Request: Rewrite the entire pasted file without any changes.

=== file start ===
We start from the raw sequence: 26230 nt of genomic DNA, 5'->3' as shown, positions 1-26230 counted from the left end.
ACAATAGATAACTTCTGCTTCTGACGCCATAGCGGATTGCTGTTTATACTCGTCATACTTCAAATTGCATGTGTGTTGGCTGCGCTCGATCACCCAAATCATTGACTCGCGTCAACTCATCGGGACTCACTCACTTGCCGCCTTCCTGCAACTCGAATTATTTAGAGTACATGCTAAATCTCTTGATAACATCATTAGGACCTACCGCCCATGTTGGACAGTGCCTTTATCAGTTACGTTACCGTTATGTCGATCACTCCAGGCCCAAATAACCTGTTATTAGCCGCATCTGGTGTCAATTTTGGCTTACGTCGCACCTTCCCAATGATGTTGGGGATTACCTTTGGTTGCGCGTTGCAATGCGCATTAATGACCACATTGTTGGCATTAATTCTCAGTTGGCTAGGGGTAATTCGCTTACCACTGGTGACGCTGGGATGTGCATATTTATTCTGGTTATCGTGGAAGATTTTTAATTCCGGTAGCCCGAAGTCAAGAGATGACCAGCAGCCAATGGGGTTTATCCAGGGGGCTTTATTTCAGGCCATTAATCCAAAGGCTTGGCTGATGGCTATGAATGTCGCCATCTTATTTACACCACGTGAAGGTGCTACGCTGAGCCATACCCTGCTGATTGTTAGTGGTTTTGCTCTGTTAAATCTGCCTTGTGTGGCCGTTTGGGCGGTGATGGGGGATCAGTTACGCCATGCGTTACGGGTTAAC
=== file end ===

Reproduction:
We start from the raw sequence: 26230 nt of genomic DNA, 5'->3' as shown, positions 1-26230 counted from the left end.
ACAATAGATAACTTCTGCTTCTGACGCCATAGCGGATTGCTGTTTATACTCGTCATACTTCAAATTGCATGTGTGTTGGCTGCGCTCGATCACCCAAATCATTGACTCGCGTCAACTCATCGGGACTCACTCACTTGCCGCCTTCCTGCAACTCGAATTATTTAGAGTACATGCTAAATCTCTTGATAACATCATTAGGACCTACCGCCCATGTTGGACAGTGCCTTTATCAGTTACGTTACCGTTATGTCGATCACTCCAGGCCCAAATAACCTGTTATTAGCCGCATCTGGTGTCAATTTTGGCTTACGTCGCACCTTCCCAATGATGTTGGGGATTACCTTTGGTTGCGCGTTGCAATGCGCATTAATGACCACATTGTTGGCATTAATTCTCAGTTGGCTAGGGGTAATTCGCTTACCACTGGTGACGCTGGGATGTGCATATTTATTCTGGTTATCGTGGAAGATTTTTAATTCCGGTAGCCCGAAGTCAAGAGATGACCAGCAGCCAATGGGGTTTATCCAGGGGGCTTTATTTCAGGCCATTAATCCAAAGGCTTGGCTGATGGCTATGAATGTCGCCATCTTATTTACACCACGTGAAGGTGCTACGCTGAGCCATACCCTGCTGATTGTTAGTGGTTTTGCTCTGTTAAATCTGCCTTGTGTGGCCGTTTGGGCGGTGATGGGGGATCAGTTACGCCATGCGTTACGGGTTAAC